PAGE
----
The states are pushing the federal government to close a public school funding gap. 

Victoria and New South Wales have pledged to push the Albanese government - and its new federal education minister, Jason Clare - to lift federal contributions to close an investment shortfall.

Government funding for private schools has increased at almost five times the rate of public school funding in the past decade, and is on track to create a $74 billion shortfall in money for public schools this decade.

The current state-federal four-year schools funding agreement will expire at the end of next year. It pays public schools 20 per cent of the student resource standard (SRS) benchmark from the federal government and 75 per cent from the states, creating a gap of 5 per cent.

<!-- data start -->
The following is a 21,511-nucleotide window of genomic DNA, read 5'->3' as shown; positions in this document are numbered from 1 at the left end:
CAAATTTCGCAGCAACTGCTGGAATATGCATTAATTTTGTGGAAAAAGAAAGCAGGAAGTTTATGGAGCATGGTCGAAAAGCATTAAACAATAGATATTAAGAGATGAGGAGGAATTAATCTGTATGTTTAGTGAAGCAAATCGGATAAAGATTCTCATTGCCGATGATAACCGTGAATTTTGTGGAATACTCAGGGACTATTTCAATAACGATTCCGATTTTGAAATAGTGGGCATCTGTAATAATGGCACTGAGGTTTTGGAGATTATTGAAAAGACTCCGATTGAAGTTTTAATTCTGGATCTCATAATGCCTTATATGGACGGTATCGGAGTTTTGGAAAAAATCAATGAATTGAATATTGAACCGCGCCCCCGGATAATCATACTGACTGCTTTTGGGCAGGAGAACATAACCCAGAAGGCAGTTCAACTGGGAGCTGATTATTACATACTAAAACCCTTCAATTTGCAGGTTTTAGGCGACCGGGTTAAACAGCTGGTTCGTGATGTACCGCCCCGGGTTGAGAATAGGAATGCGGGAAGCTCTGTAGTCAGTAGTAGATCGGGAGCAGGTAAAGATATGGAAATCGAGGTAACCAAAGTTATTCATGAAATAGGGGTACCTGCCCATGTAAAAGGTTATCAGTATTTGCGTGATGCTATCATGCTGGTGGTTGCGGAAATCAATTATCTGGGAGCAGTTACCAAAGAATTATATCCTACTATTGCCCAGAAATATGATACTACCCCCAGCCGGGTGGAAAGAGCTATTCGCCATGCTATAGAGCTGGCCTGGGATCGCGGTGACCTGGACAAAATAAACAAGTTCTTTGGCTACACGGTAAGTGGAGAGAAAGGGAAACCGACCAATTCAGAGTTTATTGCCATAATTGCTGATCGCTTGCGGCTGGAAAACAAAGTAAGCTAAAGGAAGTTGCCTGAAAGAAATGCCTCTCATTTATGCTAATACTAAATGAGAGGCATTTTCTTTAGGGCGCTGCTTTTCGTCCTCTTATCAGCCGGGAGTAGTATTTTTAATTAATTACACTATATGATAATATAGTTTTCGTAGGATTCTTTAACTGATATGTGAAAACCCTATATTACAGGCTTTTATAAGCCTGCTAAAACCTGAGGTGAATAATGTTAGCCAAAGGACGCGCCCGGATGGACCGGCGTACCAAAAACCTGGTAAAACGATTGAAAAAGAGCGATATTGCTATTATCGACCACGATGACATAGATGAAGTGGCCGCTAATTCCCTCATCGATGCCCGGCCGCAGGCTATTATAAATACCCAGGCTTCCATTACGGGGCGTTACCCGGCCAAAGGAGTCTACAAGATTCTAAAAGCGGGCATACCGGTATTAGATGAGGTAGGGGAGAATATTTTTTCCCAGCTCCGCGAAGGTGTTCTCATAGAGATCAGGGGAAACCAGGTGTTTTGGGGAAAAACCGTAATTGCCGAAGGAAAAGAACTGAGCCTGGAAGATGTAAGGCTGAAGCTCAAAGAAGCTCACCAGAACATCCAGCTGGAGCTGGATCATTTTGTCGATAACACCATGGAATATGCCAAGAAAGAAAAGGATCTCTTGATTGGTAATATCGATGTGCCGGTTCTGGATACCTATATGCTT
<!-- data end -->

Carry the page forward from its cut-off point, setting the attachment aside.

“I will be seeking a commitment from the federal government that they will lift their funding contribution to NSW public schools by 5 per cent,” NSW education minister, Sarah Mitchell, has told reporters.

Victoria’s education minister, James Merlino, has publicly stated he would “pursue” the 5 per cent gap with the federal government too.

“I’ve always said that I would prosecute this matter regardless of who is prime minister – and that’s exactly what I’ll do when the national school reform agreement negotiations commence this November,” he said. 

Before the recent federal election, Labor’s then-education spokesperson Tanya Plibersek said an Albanese government would lift funding for state schools to ensure they are on a “pathway” to full funding (100 per cent of the SRS). 

Analysis suggests closing the 5 per cent gap would cost about $2.5 billion a year.